Saturday, July 8, 2017



Can't be money, can't be faith, can't be wanting to be the best, cant be racial dominance, leaving 'what'  for the constant whine of snowflakes landing on concrete and getting hurty.

Brownlie, Nicholls, Clarke, Meads, Going,  more recent Whitelock, Savea, and to create an almost impossibly high bar, tonight Three Barrett brothers will line up in an International for New Zealand in a rugby test.

There were others Brooke, Deans, Bachop, Franks, and yet other father and son familial links among the now nearly 1200 all blacks, but my post here is about brothers reaching the ultimate in aspiration for many  a New Zealand family.

What might a demographer discover as common links in these sibling success rates that emerge from many thousands of brothers who in all likelihood aspire in their back yards, farm paddocks, streets or parks, to be All Blacks.

Some parents, sadly possibly not enough, set out to provide the very best for their kids, often at some diminishing of what they may well wish for themselves.

The welfare state sends many negative signals to family even to a point of of what some see as destruction of any support for a stable enduring two parent family.
Negatives that in turn see drugs and alcohol abuse, casual attitudes to work ethic, lower if not absence of personal pride,  and a dependence and accompanying blaming of societal mores for their entrapment.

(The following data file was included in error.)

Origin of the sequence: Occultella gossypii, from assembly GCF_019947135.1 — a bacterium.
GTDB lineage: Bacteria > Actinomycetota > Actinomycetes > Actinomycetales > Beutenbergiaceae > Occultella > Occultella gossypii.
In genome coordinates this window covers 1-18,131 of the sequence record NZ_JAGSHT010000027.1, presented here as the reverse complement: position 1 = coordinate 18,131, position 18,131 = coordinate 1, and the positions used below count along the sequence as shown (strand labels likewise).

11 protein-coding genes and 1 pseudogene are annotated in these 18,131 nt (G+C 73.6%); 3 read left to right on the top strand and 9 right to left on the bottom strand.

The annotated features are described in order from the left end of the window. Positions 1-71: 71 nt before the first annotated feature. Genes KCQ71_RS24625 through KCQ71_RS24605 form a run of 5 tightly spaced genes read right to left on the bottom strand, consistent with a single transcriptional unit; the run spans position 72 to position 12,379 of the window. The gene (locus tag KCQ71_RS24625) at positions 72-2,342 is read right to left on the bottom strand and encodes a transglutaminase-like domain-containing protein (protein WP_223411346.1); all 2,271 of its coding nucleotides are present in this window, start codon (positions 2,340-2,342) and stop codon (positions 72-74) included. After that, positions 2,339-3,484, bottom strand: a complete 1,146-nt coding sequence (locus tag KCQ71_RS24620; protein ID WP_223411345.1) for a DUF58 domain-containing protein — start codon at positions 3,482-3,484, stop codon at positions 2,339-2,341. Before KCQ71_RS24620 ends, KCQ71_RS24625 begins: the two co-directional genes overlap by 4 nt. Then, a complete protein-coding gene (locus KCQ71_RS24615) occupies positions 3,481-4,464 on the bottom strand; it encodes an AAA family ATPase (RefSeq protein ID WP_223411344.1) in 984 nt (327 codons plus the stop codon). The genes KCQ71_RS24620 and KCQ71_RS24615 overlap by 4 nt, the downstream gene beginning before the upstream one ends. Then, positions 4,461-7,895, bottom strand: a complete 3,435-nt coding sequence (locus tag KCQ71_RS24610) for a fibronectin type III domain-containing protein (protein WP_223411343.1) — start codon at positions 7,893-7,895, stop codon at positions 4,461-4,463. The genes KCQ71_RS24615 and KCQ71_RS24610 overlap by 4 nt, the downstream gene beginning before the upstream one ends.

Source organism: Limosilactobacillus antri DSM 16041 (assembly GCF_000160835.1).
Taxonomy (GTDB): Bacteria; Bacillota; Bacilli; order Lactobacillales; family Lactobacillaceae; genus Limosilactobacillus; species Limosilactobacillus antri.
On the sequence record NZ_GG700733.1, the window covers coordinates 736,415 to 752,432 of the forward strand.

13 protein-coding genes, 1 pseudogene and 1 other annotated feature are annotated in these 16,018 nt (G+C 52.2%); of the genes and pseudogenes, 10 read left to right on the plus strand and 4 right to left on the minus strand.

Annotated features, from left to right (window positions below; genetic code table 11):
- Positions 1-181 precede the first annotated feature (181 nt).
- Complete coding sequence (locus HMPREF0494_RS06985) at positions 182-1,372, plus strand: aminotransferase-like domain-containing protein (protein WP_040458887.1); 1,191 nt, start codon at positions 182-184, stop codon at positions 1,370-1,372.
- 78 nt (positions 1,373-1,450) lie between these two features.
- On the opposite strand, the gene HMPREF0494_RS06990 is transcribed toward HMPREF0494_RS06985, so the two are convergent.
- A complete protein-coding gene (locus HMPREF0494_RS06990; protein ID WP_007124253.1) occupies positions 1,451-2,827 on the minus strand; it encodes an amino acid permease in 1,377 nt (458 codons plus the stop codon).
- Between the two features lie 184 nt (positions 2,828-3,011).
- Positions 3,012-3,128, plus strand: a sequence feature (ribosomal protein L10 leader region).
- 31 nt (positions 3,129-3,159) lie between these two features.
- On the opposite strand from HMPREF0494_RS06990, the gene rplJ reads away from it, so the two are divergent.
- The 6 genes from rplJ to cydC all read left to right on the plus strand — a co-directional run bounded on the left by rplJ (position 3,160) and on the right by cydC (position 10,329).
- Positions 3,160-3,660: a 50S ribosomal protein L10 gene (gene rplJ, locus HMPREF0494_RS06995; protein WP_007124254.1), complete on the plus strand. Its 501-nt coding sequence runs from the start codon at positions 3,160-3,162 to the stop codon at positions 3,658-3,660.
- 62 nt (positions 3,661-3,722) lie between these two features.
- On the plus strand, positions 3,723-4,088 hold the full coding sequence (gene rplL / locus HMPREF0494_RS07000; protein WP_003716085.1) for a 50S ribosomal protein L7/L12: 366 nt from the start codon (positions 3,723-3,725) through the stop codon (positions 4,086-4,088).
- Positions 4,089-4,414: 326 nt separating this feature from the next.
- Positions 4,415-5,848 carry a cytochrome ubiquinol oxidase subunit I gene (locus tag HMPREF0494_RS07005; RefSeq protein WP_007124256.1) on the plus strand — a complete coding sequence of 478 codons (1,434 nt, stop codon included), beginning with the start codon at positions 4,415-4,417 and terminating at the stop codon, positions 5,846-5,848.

Occasionally a very talented and fortunate product of a modern welfare family emerges as a "star", often through Boxing, Martial arts, Team sports including footy, ball through  a hoop and athletics but  that only happens because an outside 'agent' intervenes.

Faith, family values, community commitment and a strong desire to do everything to encourage children to do well will be strongly evident among all those families listed above.

Contrast to the pimping recently of a woman with ten children who is disadvantaged because she refuses to name  fathers on birth certificates that results in financial penalty under welfare rules, and do we perhaps see a possibility for welfare being a suspect in alleged Poverty.

To Robin and Kevin, proud parents involved in a bit of New Zealand Rugby History, enjoy your night.


Anonymous said...

Didn't help much did it.

Cedric said...

Well, yes it did. Much of the enjoyment I took from the equal strength of the teams was from the performance of the Barrett brothers. Jordie's knocking the ball, that was going into touch, back into play that resulted in the first try was one of the cleverest examples of a thinking player that I have seen. His scoring of the second try was a classy finish to the movement. Beauden's all round play was excellent also.
Just a shame the third brother did not get a run.

gravedodger said...

Referee the winner closely followed by the Red Army who took a draw as a win, neither of whom will see it as any sort of victory when the pottage has settled into a glutinous messs in the current inclement weather.
The loser; Rugby the game as many dream about; passing, running, scoring tries in a high skill set display as most SH Referees see as their role to encourage.
Flopping, hands in ruck to slow down, offside erroneously described as "quick line speed", intimidation of referee decisions, leading to a first ever in my experience of Players getting a decision change over the firm support to immediate real time instinct by a referee, from a TMO.

All in all a massive step backwards for Webb Ellis's initial idea that there could be a better game than just kicking the pigskin into the mud.

Agree, shame that Lloyd didnt get on the paddock.Also sad that modern rugby has forced Barrett other son Kane to give it away with concussion issues'.
Will Lloyd be the solution to Jerome Kaino's age related future?